Coconut Shell Kiddush Cup
- What can we see?
We can see some people wearing hats sitting at a table. We can also see some Hebrew writing.
Look closely, what can you see?
- What do we know?
This Kiddush cup was made in 1803 from rosewood, silver gilt and a coconut shell. This Kiddush cup is carved with three scenes. The one you can see is a scene of men in early nineteenth century dress drinking from goblets around a Shabbat table, the second has three angels visiting Abraham and the third depicts the binding of Isaac for sacrifice. All three of these stories are written in the Torah.
This Kiddush cup was made in England in 1803 and was designed to be used on Shabbat. When Shabbat begins on Friday night kosher wine or grape juice is poured inside the Kiddush cup and a blessing is said, then the Kiddush cup is passed round so everyone can drink a sip.
There is also an inscription on the cup which is written in Hebrew. Hebrew is read from right to left. The inscription says, ‘This is the goblet from which my lord drank in the presence of all his brethren when he was in happy mood. 1803’ This sentence is referring to a story in the Torah about Joseph’s goblet, the story can be found in the Book of Genesis.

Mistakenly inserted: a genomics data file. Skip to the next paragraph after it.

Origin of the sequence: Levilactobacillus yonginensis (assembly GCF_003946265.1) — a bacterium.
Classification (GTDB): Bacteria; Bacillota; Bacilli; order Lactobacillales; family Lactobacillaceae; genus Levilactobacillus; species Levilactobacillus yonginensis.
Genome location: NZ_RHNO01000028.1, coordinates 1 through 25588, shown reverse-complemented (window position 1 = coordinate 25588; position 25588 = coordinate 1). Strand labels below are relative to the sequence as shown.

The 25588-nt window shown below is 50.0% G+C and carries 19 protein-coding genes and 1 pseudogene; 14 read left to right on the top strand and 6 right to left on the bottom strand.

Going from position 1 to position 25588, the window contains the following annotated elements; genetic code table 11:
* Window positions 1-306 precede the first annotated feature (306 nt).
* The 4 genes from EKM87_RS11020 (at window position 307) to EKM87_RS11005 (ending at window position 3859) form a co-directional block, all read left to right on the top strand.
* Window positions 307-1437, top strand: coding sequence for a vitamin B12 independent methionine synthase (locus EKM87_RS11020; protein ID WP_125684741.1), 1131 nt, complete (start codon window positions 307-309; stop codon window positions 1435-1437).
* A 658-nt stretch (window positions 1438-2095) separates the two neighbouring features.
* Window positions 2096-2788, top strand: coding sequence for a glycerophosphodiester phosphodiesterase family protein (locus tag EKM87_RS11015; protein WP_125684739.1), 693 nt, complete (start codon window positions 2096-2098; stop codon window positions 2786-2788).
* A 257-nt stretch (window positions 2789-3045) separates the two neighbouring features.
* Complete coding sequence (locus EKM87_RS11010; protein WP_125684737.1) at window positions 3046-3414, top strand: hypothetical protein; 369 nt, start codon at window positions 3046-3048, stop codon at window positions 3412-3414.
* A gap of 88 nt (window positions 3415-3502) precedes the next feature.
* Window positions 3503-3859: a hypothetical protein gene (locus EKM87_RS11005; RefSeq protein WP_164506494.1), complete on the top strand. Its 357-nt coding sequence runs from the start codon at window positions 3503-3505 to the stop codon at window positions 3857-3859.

- What do we wonder?
We might wonder how this cup came into the museum? We might also wonder why it is made from coconut?
What do you wonder?
- Object File
Object name: Coconut Shell Kiddush Cup
Catalogue number: JM 401
Material(s): coconut shell, rosewood, silver gilt
On display in the Jewish Museum? Yes
A Kiddush Cup is used on Shabbat, an important Jewish festival that happens once a week. Shabbat is the Jewish Day of Rest. Shabbat begins every Friday at sunset and ends on Saturday at sunset. On Shabbat Jewish people remember the story of Creation and how God created the world in six days and rested on the seventh. This is why we have a day of rest each week. On the Friday there is a special ceremony to welcome Shabbat. It is traditional to light two candles, say Kiddush over the wine or grape juice, and say a blessing over the challah (special plaited bread). Shabbat is important because it reminds us to take a break from our everyday routine and spend time with family and friends.
The word ‘Kiddush’ meaning ‘to sanctify’ or to ‘make holy’.
Many Kiddush cups are passed down through family generations, as a sort of sacred heir loom – although most ordinary cups will suffice. There are several rules that determine the design of a Kiddush cup; there is a minimum size requirement, they must not weigh less than 4.5 ounces and must mot be made from disposable materials or be partially broken.